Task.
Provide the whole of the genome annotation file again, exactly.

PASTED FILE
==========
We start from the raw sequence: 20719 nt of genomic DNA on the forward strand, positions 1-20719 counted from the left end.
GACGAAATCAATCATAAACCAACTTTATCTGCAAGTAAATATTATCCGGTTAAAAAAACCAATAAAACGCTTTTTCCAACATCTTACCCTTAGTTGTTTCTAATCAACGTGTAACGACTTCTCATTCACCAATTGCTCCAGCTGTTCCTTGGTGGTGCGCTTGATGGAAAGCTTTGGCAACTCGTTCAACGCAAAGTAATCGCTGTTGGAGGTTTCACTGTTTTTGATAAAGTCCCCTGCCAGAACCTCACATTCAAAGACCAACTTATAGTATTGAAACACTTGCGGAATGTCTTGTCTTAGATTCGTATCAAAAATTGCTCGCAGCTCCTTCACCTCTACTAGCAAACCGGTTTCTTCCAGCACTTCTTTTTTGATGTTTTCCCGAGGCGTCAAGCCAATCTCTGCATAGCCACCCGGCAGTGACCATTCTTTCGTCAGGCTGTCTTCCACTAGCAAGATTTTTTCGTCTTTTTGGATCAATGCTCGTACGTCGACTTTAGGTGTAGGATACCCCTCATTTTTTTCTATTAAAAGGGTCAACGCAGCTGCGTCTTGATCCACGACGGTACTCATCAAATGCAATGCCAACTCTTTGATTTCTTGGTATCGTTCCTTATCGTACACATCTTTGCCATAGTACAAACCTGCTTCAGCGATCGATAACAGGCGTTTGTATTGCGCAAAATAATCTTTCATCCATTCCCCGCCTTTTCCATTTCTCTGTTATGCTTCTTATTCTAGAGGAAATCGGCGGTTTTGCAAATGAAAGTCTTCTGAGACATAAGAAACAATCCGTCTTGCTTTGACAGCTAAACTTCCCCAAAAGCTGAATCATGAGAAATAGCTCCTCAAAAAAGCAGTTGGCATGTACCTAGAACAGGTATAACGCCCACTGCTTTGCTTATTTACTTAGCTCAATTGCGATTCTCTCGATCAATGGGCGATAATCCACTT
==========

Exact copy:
We start from the raw sequence: 20719 nt of genomic DNA on the forward strand, positions 1-20719 counted from the left end.
GACGAAATCAATCATAAACCAACTTTATCTGCAAGTAAATATTATCCGGTTAAAAAAACCAATAAAACGCTTTTTCCAACATCTTACCCTTAGTTGTTTCTAATCAACGTGTAACGACTTCTCATTCACCAATTGCTCCAGCTGTTCCTTGGTGGTGCGCTTGATGGAAAGCTTTGGCAACTCGTTCAACGCAAAGTAATCGCTGTTGGAGGTTTCACTGTTTTTGATAAAGTCCCCTGCCAGAACCTCACATTCAAAGACCAACTTATAGTATTGAAACACTTGCGGAATGTCTTGTCTTAGATTCGTATCAAAAATTGCTCGCAGCTCCTTCACCTCTACTAGCAAACCGGTTTCTTCCAGCACTTCTTTTTTGATGTTTTCCCGAGGCGTCAAGCCAATCTCTGCATAGCCACCCGGCAGTGACCATTCTTTCGTCAGGCTGTCTTCCACTAGCAAGATTTTTTCGTCTTTTTGGATCAATGCTCGTACGTCGACTTTAGGTGTAGGATACCCCTCATTTTTTTCTATTAAAAGGGTCAACGCAGCTGCGTCTTGATCCACGACGGTACTCATCAAATGCAATGCCAACTCTTTGATTTCTTGGTATCGTTCCTTATCGTACACATCTTTGCCATAGTACAAACCTGCTTCAGCGATCGATAACAGGCGTTTGTATTGCGCAAAATAATCTTTCATCCATTCCCCGCCTTTTCCATTTCTCTGTTATGCTTCTTATTCTAGAGGAAATCGGCGGTTTTGCAAATGAAAGTCTTCTGAGACATAAGAAACAATCCGTCTTGCTTTGACAGCTAAACTTCCCCAAAAGCTGAATCATGAGAAATAGCTCCTCAAAAAAGCAGTTGGCATGTACCTAGAACAGGTATAACGCCCACTGCTTTGCTTATTTACTTAGCTCAATTGCGATTCTCTCGATCAATGGGCGATAATCCACTT